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Lafleur v. State

United States District Court, W.D. Louisiana, Lake Charles Division

February 9, 2015




Before the court is the defendants' Motion to Dismiss [Doc. 9], to which the plaintiff has filed a Response [Docs. 11 & 12]. For the following reasons, the Motion to Dismiss [Doc. 9] is GRANTED.


On November 12, 2013, Judge Steve C. Gunnell granted an order of protection to Karen Lopez.[1] The order prohibited Danial L. Lafleur ("Lafleur") from contacting Karen Lopez, and their child, Elliott Lafleur, until May 11, 2015.[2] Lafleur alleges that there was never any abuse in the household and that Karen Lopez fabricated the allegations against him.[3] Lafleur also was not represented by an attorney at the hearing in which the order of protection was granted.[4]

On October 14, 2014, Lafleur filed suit against Judge Steve C. Gunnell, individually and his official capacity, and against the State of Louisiana.[5] He asserts that he is bringing suit against Judge Gunnell (1) for multiple violations of the Code of Judicial Conduct, and (2) under 42 U.S.C. § 1983 for violations of his Fifth, Sixth, and Fourteenth Amendment rights.[6] Lafleur seeks an injunction to stop enforcement of the protective order, declaratory relief that he is entitled to full custody of Elliott Lafleur, and $28, 000, 000 in damages.[7] The defendants filed the instant Motion on November 24, 2014.[8]


The defendants moved to dismiss Lafleur's complaint pursuant to Federal Rules of Civil Procedure 12(b)(1) and 12(b)(6) for lack of subject matter jurisdiction and failure to state a claim upon which relief may be granted, respectively.[9]

I. Subject Matter Jurisdiction

Sovereign immunity is a jurisdictional issue. Cozzo v. Tangipahoa Parish Council, 279 F.3d 273, 280 (citing Koehler v. United States, 153 F.3d 263, 267 (5th Cir. 1998)). In Hans v. Louisiana, the Supreme Court of the United States ruled that the Eleventh Amendment, which bars suits against a state by a citizen of a different state, reflected the underlying principle that a citizen is also barred from suing his own state unless the state gives consent to be sued. Hans v. Louisiana, 134 U.S. 1, 13-17 (1890). Congress may also abrogate a state's Eleventh Amendment immunity by "unequivocally" expressing its intent to do so when "acting pursuant to a valid exercise of power." Fla. Prepaid Postsecondary Educ. Expense Bd. v. Coll. Sav. Bank, 527 U.S. 627, 634 (1999). When Congress enacted 42 U.S.C. § 1983, it did not abrogate the states' Eleventh Amendment immunity, Quern v. Jordan, 440 U.S. 332, 345 (1979), and furthermore, a "state" is not a "person" within the meaning of 42 U.S.C. § 1983. Will v. Michigan, 491 U.S. 58, 70 (1989).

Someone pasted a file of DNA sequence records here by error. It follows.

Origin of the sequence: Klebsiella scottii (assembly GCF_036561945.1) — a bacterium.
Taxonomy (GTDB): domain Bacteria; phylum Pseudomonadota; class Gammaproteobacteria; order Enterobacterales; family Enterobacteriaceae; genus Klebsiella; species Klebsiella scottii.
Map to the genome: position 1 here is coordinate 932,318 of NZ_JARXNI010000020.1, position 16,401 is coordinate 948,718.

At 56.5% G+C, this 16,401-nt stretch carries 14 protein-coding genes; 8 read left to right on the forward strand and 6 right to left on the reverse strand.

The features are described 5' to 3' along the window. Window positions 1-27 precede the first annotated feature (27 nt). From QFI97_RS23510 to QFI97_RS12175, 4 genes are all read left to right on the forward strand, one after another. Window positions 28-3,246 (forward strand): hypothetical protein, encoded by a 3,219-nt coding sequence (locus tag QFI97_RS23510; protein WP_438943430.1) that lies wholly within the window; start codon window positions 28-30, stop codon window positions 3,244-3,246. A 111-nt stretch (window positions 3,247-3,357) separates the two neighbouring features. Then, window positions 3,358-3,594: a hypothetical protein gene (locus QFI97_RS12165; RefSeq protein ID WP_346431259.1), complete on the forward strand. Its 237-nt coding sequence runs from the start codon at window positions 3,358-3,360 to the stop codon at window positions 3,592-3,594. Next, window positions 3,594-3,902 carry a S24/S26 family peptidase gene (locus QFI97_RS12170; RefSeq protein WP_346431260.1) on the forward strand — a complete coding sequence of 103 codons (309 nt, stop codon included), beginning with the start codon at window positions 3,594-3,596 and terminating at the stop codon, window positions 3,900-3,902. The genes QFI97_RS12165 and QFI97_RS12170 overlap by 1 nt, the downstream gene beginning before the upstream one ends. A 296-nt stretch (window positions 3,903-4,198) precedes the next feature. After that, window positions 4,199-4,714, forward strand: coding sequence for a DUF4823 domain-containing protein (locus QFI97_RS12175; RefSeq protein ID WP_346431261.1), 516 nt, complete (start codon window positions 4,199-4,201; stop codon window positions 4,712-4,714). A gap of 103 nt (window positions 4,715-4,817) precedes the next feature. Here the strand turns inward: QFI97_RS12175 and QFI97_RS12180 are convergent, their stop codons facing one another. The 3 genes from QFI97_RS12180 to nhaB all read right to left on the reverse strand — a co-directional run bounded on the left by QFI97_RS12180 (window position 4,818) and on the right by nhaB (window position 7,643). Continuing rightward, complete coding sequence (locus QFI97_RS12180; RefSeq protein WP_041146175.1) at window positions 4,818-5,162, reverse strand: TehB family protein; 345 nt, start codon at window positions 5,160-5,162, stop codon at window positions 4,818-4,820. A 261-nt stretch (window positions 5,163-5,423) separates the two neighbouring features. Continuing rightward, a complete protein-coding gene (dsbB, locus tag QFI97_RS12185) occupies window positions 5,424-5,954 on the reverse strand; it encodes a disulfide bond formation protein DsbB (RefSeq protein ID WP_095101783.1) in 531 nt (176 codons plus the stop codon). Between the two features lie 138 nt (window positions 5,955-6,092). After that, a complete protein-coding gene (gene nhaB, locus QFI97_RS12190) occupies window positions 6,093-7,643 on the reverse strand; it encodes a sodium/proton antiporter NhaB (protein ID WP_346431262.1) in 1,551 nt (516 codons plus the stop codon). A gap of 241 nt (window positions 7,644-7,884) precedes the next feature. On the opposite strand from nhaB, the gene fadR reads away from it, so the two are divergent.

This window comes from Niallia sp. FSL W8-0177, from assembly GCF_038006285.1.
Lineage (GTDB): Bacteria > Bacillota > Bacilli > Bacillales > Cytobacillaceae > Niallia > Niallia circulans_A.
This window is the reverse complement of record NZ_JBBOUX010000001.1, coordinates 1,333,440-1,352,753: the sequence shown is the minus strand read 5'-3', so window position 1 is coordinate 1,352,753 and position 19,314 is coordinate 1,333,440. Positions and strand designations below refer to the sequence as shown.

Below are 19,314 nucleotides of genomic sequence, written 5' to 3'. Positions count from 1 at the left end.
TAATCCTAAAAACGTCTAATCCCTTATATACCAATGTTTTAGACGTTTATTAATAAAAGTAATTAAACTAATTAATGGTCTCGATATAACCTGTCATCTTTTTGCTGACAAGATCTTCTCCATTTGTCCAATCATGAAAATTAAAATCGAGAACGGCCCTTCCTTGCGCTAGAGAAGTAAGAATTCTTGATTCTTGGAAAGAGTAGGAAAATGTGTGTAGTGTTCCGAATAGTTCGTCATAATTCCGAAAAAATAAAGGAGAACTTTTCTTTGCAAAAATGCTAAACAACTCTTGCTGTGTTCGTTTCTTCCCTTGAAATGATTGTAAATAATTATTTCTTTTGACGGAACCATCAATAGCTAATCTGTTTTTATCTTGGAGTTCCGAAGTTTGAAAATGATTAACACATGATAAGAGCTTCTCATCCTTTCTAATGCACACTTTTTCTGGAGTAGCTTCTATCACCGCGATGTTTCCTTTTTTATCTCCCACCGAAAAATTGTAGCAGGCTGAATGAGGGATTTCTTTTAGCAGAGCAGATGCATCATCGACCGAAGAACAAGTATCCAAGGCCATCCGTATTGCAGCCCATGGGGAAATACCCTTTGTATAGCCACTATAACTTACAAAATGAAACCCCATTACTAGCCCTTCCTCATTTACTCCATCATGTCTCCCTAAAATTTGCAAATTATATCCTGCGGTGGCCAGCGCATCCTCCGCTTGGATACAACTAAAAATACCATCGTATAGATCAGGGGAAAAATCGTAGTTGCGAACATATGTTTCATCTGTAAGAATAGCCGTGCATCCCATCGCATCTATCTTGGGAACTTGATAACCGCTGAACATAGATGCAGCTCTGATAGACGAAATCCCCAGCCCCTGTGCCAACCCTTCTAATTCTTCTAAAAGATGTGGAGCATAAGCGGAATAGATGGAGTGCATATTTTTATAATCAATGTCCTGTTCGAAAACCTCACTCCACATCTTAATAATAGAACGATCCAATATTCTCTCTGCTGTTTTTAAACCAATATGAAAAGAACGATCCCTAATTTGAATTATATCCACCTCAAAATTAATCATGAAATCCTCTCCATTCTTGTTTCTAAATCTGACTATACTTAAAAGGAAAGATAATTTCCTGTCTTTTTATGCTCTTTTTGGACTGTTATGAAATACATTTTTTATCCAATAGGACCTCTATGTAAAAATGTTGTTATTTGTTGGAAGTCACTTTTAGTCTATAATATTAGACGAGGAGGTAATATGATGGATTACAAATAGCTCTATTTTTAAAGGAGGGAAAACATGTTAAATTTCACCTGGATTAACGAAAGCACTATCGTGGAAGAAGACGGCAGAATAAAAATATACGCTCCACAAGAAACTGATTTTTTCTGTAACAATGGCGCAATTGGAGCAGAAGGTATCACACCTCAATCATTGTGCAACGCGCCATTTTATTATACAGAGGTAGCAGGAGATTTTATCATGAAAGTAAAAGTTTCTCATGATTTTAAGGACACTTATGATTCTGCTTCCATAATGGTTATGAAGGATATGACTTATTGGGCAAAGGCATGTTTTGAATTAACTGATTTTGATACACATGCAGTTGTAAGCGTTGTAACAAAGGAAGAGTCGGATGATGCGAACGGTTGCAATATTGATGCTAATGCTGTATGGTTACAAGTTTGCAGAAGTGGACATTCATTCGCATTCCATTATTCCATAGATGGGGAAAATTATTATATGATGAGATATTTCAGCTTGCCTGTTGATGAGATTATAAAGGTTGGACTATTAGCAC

Lafleur has made no factual allegations against the state in his complaint, but even if he had, his suit is barred by sovereign immunity. There is no indication that Louisiana consented to suit or that Congress abrogated Louisiana's sovereign immunity in this matter.

II. Failure to State a Claim

The defendants next argue that a dismissal is appropriate under Federal Rule of Civil Procedure 12(b)(6). They assert that Judge Gunnell is entitled to absolute immunity and that Lafleur's requests for injunctive and declaratory relief are barred by the Rooker-Feldman doctrine.

Motions to dismiss pursuant to Rule 12(b)(6) of the Federal Rules of Civil Procedure seek the dismissal of an action for failure to state a claim and challenge the sufficiency of a plaintiff's allegations. See Fed. R. Civ. Pro. 12(b)(6). The Fifth Circuit has stated that motions to dismiss are generally viewed with disfavor and should rarely be granted. Harrington v. State Farm Fire & Cas. Co., 563 F.3d 141, 147 (5th Cir.2009) (citing Gregson v. Zurich Am. Ins. Co., 322 F.3d 883, 885 (5th Cir. 2003) (additional citations omitted)).

In ruling on motions to dismiss under Rule 12(b)(6), courts "must consider the complaint in its entirety, as well as other sources courts ordinarily examine... in particular, documents incorporated into the complaint by reference, and matters of which a court may take judicial notice." Jackson v. NAACP, No. 12-20399, 2013 U.S.App. LEXIS 20493, at *9 (5th Cir. Oct. 8, 2013) (citing Funk v. Stryker Corp., 631 F.3d 777, 783 (5th Cir. 2011) (additional citation omitted)). "The court must accept all well-pleaded facts as true, and it must view them in the light most favorable to the plaintiff." Herbert v. Delta Airlines, Inc., No. 11-cv-1574, 2012 U.S. Dist. LEXIS 93848, at *6 (W.D. La. Jun. 5, 2012) (citing In re Katrina Canal Breaches Litigation, 495 F.3d 191, 205 (5th Cir. 2007) (citations omitted)). However, conclusory allegations ...

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